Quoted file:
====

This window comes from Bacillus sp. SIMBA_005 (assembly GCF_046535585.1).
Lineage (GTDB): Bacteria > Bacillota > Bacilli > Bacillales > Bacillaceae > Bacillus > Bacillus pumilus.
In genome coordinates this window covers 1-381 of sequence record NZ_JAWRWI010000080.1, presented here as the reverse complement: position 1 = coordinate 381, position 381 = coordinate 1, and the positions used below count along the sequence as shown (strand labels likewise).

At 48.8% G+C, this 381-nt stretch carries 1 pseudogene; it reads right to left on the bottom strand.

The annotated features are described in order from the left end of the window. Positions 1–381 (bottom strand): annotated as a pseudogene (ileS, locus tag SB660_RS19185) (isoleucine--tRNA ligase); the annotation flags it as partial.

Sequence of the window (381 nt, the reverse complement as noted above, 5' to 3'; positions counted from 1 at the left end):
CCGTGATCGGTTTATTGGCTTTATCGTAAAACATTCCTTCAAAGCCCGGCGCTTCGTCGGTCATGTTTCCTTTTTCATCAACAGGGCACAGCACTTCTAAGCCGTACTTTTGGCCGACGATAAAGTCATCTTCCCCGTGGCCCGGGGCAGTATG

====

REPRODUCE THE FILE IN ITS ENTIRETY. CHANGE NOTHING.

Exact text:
This window comes from Bacillus sp. SIMBA_005 (assembly GCF_046535585.1).
Lineage (GTDB): Bacteria > Bacillota > Bacilli > Bacillales > Bacillaceae > Bacillus > Bacillus pumilus.
In genome coordinates this window covers 1-381 of sequence record NZ_JAWRWI010000080.1, presented here as the reverse complement: position 1 = coordinate 381, position 381 = coordinate 1, and the positions used below count along the sequence as shown (strand labels likewise).

At 48.8% G+C, this 381-nt stretch carries 1 pseudogene; it reads right to left on the bottom strand.

The annotated features are described in order from the left end of the window. Positions 1–381 (bottom strand): annotated as a pseudogene (ileS, locus tag SB660_RS19185) (isoleucine--tRNA ligase); the annotation flags it as partial.

Sequence of the window (381 nt, the reverse complement as noted above, 5' to 3'; positions counted from 1 at the left end):
CCGTGATCGGTTTATTGGCTTTATCGTAAAACATTCCTTCAAAGCCCGGCGCTTCGTCGGTCATGTTTCCTTTTTCATCAACAGGGCACAGCACTTCTAAGCCGTACTTTTGGCCGACGATAAAGTCATCTTCCCCGTGGCCCGGGGCAGTATG